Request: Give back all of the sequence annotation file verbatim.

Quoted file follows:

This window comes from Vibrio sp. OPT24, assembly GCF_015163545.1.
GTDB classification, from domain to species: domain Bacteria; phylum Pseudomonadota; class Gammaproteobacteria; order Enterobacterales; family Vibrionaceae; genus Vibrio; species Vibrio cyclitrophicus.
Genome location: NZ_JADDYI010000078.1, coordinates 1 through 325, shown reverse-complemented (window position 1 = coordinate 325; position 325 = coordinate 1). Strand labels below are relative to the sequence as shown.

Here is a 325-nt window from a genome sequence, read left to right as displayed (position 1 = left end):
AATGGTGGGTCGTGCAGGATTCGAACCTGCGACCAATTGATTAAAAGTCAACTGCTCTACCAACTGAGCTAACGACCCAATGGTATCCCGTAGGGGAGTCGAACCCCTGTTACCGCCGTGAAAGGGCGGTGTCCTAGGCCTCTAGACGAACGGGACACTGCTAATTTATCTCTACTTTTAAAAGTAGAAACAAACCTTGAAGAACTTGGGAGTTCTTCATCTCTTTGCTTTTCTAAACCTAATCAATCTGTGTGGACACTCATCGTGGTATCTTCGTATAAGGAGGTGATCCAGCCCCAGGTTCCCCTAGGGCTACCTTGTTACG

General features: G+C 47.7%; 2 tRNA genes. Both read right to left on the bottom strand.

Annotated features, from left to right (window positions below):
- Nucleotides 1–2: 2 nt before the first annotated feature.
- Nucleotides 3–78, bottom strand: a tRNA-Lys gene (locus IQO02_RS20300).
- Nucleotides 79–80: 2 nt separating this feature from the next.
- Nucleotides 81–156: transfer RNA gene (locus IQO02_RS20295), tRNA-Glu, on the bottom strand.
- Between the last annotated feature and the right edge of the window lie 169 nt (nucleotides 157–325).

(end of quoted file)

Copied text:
This window comes from Vibrio sp. OPT24, assembly GCF_015163545.1.
GTDB classification, from domain to species: domain Bacteria; phylum Pseudomonadota; class Gammaproteobacteria; order Enterobacterales; family Vibrionaceae; genus Vibrio; species Vibrio cyclitrophicus.
Genome location: NZ_JADDYI010000078.1, coordinates 1 through 325, shown reverse-complemented (window position 1 = coordinate 325; position 325 = coordinate 1). Strand labels below are relative to the sequence as shown.

Here is a 325-nt window from a genome sequence, read left to right as displayed (position 1 = left end):
AATGGTGGGTCGTGCAGGATTCGAACCTGCGACCAATTGATTAAAAGTCAACTGCTCTACCAACTGAGCTAACGACCCAATGGTATCCCGTAGGGGAGTCGAACCCCTGTTACCGCCGTGAAAGGGCGGTGTCCTAGGCCTCTAGACGAACGGGACACTGCTAATTTATCTCTACTTTTAAAAGTAGAAACAAACCTTGAAGAACTTGGGAGTTCTTCATCTCTTTGCTTTTCTAAACCTAATCAATCTGTGTGGACACTCATCGTGGTATCTTCGTATAAGGAGGTGATCCAGCCCCAGGTTCCCCTAGGGCTACCTTGTTACG

General features: G+C 47.7%; 2 tRNA genes. Both read right to left on the bottom strand.

Annotated features, from left to right (window positions below):
- Nucleotides 1–2: 2 nt before the first annotated feature.
- Nucleotides 3–78, bottom strand: a tRNA-Lys gene (locus IQO02_RS20300).
- Nucleotides 79–80: 2 nt separating this feature from the next.
- Nucleotides 81–156: transfer RNA gene (locus IQO02_RS20295), tRNA-Glu, on the bottom strand.
- Between the last annotated feature and the right edge of the window lie 169 nt (nucleotides 157–325).